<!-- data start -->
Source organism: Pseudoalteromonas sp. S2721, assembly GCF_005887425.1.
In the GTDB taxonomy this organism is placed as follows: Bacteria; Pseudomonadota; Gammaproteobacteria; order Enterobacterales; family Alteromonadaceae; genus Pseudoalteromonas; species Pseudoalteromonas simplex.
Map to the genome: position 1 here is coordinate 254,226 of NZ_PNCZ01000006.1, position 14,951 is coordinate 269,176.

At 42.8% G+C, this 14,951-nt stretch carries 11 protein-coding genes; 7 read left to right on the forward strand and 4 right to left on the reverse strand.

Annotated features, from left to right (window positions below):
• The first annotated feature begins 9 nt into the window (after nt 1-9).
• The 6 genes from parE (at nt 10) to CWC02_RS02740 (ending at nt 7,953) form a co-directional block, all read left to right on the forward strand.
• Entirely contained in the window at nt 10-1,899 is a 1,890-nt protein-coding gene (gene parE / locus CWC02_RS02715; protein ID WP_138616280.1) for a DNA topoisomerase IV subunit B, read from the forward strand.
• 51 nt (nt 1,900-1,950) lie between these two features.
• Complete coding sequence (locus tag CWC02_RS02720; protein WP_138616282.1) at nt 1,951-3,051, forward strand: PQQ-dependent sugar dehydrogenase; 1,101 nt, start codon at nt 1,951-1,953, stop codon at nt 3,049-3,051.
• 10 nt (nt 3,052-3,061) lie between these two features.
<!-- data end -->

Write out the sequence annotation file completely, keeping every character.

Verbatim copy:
Source organism: Pseudoalteromonas sp. S2721, assembly GCF_005887425.1.
In the GTDB taxonomy this organism is placed as follows: Bacteria; Pseudomonadota; Gammaproteobacteria; order Enterobacterales; family Alteromonadaceae; genus Pseudoalteromonas; species Pseudoalteromonas simplex.
Map to the genome: position 1 here is coordinate 254,226 of NZ_PNCZ01000006.1, position 14,951 is coordinate 269,176.

At 42.8% G+C, this 14,951-nt stretch carries 11 protein-coding genes; 7 read left to right on the forward strand and 4 right to left on the reverse strand.

Annotated features, from left to right (window positions below):
• The first annotated feature begins 9 nt into the window (after nt 1-9).
• The 6 genes from parE (at nt 10) to CWC02_RS02740 (ending at nt 7,953) form a co-directional block, all read left to right on the forward strand.
• Entirely contained in the window at nt 10-1,899 is a 1,890-nt protein-coding gene (gene parE / locus CWC02_RS02715; protein ID WP_138616280.1) for a DNA topoisomerase IV subunit B, read from the forward strand.
• 51 nt (nt 1,900-1,950) lie between these two features.
• Complete coding sequence (locus tag CWC02_RS02720; protein WP_138616282.1) at nt 1,951-3,051, forward strand: PQQ-dependent sugar dehydrogenase; 1,101 nt, start codon at nt 1,951-1,953, stop codon at nt 3,049-3,051.
• 10 nt (nt 3,052-3,061) lie between these two features.